Driven Out by the Tyranny of Mafia Mining Companies in Sinaloa-Part 1

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By Sibely Cañedo, Marcos Vizcarra, Sheila Arias
This is story of how organized
crime is linked to mining expansion in the Sierra of the Golden Triangle, where
the mineral extraction industry has thrived on land taken over from people
displaced by violence.
The day after the mining heist of
the century in Sinaloa on April 8, 2015, Canadian businessman Rob McEwen came
out to give a strong statement: “Cartels are active in that region, and in
general, we have good relations with them.”
The founder and chief executive
of McEwen Mining expressed himself in this way regarding the assault, allegedly
at the hands of armed people, in which his company lost $8.4 million in gold
from the El Gallo mine, located in the municipality of Mocorito.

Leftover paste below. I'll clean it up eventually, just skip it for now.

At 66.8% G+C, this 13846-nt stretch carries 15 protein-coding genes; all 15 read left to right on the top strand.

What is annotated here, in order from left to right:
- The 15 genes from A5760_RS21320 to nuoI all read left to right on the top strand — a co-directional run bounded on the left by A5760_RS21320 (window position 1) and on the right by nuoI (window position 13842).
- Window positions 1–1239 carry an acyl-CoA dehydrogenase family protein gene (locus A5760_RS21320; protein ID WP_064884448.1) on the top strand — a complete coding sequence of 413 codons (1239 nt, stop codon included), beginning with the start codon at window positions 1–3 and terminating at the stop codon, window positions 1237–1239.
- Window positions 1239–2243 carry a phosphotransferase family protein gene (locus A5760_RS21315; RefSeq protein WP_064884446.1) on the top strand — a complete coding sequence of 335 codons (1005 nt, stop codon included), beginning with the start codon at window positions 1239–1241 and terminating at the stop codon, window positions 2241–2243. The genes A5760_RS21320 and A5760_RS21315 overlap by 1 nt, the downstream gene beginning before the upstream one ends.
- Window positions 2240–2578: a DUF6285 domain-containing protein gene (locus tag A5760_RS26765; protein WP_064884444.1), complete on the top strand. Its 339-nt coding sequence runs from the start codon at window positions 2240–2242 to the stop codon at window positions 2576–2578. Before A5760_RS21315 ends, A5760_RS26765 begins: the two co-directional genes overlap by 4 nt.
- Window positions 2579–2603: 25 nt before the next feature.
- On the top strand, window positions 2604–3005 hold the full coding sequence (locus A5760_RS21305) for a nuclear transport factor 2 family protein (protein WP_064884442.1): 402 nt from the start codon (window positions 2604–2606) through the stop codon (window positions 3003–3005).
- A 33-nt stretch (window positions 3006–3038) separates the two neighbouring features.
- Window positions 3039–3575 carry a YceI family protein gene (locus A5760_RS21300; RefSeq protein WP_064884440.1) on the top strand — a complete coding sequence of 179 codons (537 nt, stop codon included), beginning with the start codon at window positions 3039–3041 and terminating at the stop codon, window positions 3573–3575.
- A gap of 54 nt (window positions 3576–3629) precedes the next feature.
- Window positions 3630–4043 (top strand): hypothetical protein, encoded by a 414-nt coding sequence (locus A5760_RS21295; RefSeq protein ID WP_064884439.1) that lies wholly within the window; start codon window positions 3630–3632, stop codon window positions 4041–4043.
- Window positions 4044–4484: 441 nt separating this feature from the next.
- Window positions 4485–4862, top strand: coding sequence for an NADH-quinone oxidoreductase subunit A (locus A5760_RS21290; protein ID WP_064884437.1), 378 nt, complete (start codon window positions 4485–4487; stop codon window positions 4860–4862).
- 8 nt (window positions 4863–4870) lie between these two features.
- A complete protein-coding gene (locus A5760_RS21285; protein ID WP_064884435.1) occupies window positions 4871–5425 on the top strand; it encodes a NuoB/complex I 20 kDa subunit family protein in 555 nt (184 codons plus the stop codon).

“If we want to go explore an
area, we ask them and they say no. But then they tell us to come back in a
couple of weeks, when their affairs are over,” McEwen said on a financial
news channel in Canada.
In less than two days, and after
an international uproar, he clarified that his statements had been a “misunderstanding.”
Nothing was ever heard of the
famous robbery. Investigations remain open and under reservation. For many it
was an inside job. But he sowed doubt: do mining companies operate under the protection
of drug traffickers, who exercise control in the Sierra Madre Occidental, in
this state of northwestern Mexico?

What is a fact is that, although
the mountain range became a disputed territory between the Sinaloa and Beltran
Leyva drug cartels, with fierce battles, killings and people displaced from
their land, mining not only did not stop producing, but also production
increased in both volume and revenue.
Thus, from 2006 to 2016, Sinaloa
saw the value of its mining production more than double (112%), from  1.722 billion pesos [about $81 million USD]